Lawmaker: Budget woes mean in-state tuition goes

Education » He says with enrollment caps, cuts, there's not room for students who are not documented.

By Sheena McFarland
And Brian Maffly

The Salt Lake Tribune

Updated: 02/11/2010 09:46:37 AM MST

A bill that would repeal in-state tuition for children of undocumented immigrants is making its sixth legislative appearance in seven years. But this time, proponents will argue that budget cuts and possible enrollment caps means there might not be enough room for citizens, let alone students who aren't documented.

Rep. Richard Greenwood, R-Roy, is planning to run a bill that would repeal a 2002 state law that grants in-state tuition to undocumented immigrants' children who graduate from a Utah high school.

The bill has not been written yet, but Greenwood says he will closely model it after bills that have been introduced nearly every year since the law took effect. All have failed.

Greenwood's new argument is that budget cuts and growing enrollment are prompting some schools, notably Utah Valley University and Salt Lake Community College, to consider enrollment caps. Those schools have the largest numbers of undocumented students.

"We've got legal citizens who can't get in classes that undocumented students are sitting in," Greenwood said. "We should pay more attention to those who are here legally. They should be sitting in those seats before an undocumented alien."

Theresa Martinez, assistant vice president for academic outreach and a professor of sociology at the University of Utah, has battled previous attempts to repeal the law. Martinez, who is in charge of recruiting first-generation students at the U., called the renewed repeal effort "unbelievable" and dismissed Greenwood's rationale as "unconscionable."

She said the appropriate response to college crowding is better financial support of the institutions, especially open-access community colleges, so they can take all comers.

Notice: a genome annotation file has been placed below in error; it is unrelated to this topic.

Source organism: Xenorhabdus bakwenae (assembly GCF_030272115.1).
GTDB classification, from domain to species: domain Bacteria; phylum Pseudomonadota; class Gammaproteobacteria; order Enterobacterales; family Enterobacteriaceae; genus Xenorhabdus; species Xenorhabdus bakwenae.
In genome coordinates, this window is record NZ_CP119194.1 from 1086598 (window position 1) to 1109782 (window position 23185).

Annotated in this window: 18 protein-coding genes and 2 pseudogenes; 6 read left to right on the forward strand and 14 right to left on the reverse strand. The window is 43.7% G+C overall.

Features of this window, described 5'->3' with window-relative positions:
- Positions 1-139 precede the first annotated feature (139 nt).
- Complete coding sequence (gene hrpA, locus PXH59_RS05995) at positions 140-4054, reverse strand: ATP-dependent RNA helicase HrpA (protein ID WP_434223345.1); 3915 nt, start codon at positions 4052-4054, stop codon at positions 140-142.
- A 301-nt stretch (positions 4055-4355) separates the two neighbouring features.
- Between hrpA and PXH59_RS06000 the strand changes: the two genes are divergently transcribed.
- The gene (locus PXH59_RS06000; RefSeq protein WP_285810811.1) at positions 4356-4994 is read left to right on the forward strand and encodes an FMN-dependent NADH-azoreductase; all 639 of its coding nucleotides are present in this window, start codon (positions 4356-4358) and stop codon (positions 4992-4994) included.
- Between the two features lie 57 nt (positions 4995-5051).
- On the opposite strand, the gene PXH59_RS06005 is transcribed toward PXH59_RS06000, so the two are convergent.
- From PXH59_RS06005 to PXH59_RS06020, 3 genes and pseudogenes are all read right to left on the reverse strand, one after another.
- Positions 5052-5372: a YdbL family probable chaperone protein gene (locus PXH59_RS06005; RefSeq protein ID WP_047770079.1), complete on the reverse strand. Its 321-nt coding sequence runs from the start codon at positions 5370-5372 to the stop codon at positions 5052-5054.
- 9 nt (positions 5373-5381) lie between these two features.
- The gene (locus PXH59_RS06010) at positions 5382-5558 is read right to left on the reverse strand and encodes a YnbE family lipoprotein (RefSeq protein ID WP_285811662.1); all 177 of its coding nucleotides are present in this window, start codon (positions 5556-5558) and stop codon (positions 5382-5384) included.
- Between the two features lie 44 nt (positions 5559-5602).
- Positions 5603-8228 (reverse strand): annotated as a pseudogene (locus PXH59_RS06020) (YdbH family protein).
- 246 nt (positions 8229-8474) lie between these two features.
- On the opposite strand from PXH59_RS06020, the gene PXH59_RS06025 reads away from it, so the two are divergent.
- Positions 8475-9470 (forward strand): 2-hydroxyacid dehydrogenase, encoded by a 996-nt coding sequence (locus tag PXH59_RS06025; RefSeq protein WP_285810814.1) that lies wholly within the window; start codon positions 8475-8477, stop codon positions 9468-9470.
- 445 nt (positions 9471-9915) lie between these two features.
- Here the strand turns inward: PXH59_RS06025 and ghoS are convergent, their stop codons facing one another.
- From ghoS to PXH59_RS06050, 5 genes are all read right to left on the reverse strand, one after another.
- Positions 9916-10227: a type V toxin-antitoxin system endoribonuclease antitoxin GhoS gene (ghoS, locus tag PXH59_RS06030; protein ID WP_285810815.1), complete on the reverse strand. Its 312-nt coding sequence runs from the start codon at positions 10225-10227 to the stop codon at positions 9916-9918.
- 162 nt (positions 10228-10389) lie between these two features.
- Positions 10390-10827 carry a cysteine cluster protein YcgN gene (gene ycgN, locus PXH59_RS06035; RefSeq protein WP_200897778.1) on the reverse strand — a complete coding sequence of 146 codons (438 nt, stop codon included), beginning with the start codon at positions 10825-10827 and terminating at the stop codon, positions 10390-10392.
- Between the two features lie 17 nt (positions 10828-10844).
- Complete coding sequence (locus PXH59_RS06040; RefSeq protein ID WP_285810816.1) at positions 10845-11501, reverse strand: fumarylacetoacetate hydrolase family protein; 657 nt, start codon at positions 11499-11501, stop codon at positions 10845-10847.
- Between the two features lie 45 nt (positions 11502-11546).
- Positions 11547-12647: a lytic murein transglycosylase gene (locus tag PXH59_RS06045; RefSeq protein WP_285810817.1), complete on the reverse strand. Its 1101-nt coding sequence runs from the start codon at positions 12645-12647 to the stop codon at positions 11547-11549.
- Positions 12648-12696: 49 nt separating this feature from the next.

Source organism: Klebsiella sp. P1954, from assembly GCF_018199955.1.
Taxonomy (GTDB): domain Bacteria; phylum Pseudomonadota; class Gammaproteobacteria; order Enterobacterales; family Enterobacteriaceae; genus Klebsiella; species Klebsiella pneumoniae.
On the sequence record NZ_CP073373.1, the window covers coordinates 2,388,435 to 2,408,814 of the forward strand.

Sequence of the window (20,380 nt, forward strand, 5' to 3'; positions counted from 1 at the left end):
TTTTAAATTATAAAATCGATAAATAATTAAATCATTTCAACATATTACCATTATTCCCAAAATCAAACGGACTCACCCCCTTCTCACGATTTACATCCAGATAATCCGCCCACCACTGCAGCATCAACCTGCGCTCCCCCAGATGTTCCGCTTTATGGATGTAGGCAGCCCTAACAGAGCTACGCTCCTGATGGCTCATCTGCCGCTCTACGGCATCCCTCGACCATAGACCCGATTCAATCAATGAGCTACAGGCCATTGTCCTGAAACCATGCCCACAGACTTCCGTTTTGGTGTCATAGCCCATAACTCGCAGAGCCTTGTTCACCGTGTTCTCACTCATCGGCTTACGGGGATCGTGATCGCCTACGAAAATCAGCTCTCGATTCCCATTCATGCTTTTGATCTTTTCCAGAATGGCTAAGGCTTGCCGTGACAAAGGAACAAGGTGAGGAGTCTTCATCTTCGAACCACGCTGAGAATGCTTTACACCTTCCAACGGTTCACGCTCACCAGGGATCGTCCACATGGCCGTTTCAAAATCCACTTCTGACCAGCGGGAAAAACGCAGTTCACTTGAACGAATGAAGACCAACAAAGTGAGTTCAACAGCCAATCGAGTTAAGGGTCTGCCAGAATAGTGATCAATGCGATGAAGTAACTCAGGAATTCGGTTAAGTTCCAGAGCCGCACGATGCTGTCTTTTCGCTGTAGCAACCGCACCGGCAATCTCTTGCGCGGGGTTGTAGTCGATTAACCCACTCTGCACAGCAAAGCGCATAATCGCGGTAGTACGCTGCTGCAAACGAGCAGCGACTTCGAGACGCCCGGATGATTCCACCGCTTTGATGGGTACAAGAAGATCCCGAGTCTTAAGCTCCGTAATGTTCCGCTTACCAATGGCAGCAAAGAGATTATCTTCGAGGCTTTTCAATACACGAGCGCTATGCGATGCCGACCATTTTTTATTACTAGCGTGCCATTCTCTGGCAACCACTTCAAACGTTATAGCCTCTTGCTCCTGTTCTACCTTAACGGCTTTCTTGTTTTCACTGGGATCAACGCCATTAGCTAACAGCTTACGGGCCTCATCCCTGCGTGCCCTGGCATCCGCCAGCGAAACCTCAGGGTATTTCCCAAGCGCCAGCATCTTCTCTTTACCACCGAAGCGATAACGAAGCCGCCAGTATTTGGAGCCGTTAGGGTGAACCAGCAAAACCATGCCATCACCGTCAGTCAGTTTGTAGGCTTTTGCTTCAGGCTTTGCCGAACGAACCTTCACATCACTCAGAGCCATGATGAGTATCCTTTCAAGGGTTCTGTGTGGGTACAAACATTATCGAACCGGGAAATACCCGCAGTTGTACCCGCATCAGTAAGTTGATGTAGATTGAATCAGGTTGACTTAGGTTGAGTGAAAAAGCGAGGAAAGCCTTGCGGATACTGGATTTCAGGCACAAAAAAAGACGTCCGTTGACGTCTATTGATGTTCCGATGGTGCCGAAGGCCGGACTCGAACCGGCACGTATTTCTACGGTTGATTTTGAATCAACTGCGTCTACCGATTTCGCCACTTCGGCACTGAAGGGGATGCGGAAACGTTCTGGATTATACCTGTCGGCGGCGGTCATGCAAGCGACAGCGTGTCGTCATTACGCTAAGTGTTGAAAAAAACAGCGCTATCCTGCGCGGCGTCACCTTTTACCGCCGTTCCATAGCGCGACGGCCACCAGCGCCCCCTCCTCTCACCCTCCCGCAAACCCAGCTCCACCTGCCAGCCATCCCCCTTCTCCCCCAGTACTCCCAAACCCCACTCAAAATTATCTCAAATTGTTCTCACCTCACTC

"You don't lay blame at the feet of children who have no decisions in the matter," Martinez said. "They want to lead productive lives. We should be fighting to accommodate them. What a wonderful thing that they can get into college and want to give back to their community."

Former Gov. Jon Huntsman Jr. was a champion of the law that allowed undocumented students to pay in-state tuition, and Gov. Gary Herbert sees no need to change it.

"As graduates of Utah high schools, these students, and presumably their families, have contributed to the state and their communities," said Herbert's spokeswoman, Angie Welling. "As such, the governor believes they qualify for in-state tuition."

Ron Mortensen, co-founder of the Utah Coalition on Illegal Immigration, supports repeal of the tuition law, arguing that undocumented immigrants should not be afforded opportunities that come at the expense of citizens.

"If schools start enacting enrollment caps, will schools deny citizens admission and allow an illegal alien to enter?" Mortensen said. "If a citizen can't get the classes he needs to graduate, but the illegal alien does, it doesn't make sense because the illegal alien can't legally work when he graduates."

Other advocates of the current law, though, observed that many undocumented students come from working families whose taxes support Utah education. And last year, the Legislature killed what few institutionally funded scholarships were available to them.

Like some of his predecessors in student government, U. student body president Tayler Clough favors making in-state tuition, which is $10,000 less than what out-of-state students pay, available to undocumented students who attended Utah high schools.

"An education should have no boundaries," Clough said. Making people who already have economic barriers pay higher tuition sends the wrong message. "Not only are you excluding them, you are telling them they don't deserve an education."

Frank Cordova, chairman of the board of Centro Civico, calls Greenwood's proposed bill "ridiculous."

"It's on the verge of racism," Cordova said. "Any nation or state that does not allow a child to receive equal education, well, there is something totally wrong with their concepts of equality."

Attempts to repeal in-state tuition
In 2002, the state Legislature passed a bill that allows children of undocumented immigrants who graduate from a Utah high school to pay in-state tuition. Since 2004, Utah lawmakers have tried to repeal the law in its entirety or add further restrictions.